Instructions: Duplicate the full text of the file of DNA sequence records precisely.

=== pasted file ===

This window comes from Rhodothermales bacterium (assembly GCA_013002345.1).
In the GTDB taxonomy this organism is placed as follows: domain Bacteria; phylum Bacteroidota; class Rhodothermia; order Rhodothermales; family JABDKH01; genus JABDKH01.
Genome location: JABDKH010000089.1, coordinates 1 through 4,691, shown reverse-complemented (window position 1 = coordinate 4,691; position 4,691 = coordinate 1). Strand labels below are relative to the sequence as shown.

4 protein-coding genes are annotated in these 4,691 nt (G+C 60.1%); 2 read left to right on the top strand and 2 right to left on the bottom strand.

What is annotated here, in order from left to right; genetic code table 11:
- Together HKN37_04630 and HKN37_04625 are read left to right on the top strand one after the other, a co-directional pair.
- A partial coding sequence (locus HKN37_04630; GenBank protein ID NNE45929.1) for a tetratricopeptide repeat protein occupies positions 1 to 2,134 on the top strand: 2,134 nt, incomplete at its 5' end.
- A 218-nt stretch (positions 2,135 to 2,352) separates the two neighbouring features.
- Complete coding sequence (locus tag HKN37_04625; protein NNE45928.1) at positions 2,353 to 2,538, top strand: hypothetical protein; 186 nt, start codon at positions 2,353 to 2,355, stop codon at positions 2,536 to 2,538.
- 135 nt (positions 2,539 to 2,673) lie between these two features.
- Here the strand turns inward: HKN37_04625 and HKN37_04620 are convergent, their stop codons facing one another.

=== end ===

This window comes from Rhodothermales bacterium (assembly GCA_013002345.1).
In the GTDB taxonomy this organism is placed as follows: domain Bacteria; phylum Bacteroidota; class Rhodothermia; order Rhodothermales; family JABDKH01; genus JABDKH01.
Genome location: JABDKH010000089.1, coordinates 1 through 4,691, shown reverse-complemented (window position 1 = coordinate 4,691; position 4,691 = coordinate 1). Strand labels below are relative to the sequence as shown.

4 protein-coding genes are annotated in these 4,691 nt (G+C 60.1%); 2 read left to right on the top strand and 2 right to left on the bottom strand.

What is annotated here, in order from left to right; genetic code table 11:
- Together HKN37_04630 and HKN37_04625 are read left to right on the top strand one after the other, a co-directional pair.
- A partial coding sequence (locus HKN37_04630; GenBank protein ID NNE45929.1) for a tetratricopeptide repeat protein occupies positions 1 to 2,134 on the top strand: 2,134 nt, incomplete at its 5' end.
- A 218-nt stretch (positions 2,135 to 2,352) separates the two neighbouring features.
- Complete coding sequence (locus tag HKN37_04625; protein NNE45928.1) at positions 2,353 to 2,538, top strand: hypothetical protein; 186 nt, start codon at positions 2,353 to 2,355, stop codon at positions 2,536 to 2,538.
- 135 nt (positions 2,539 to 2,673) lie between these two features.
- Here the strand turns inward: HKN37_04625 and HKN37_04620 are convergent, their stop codons facing one another.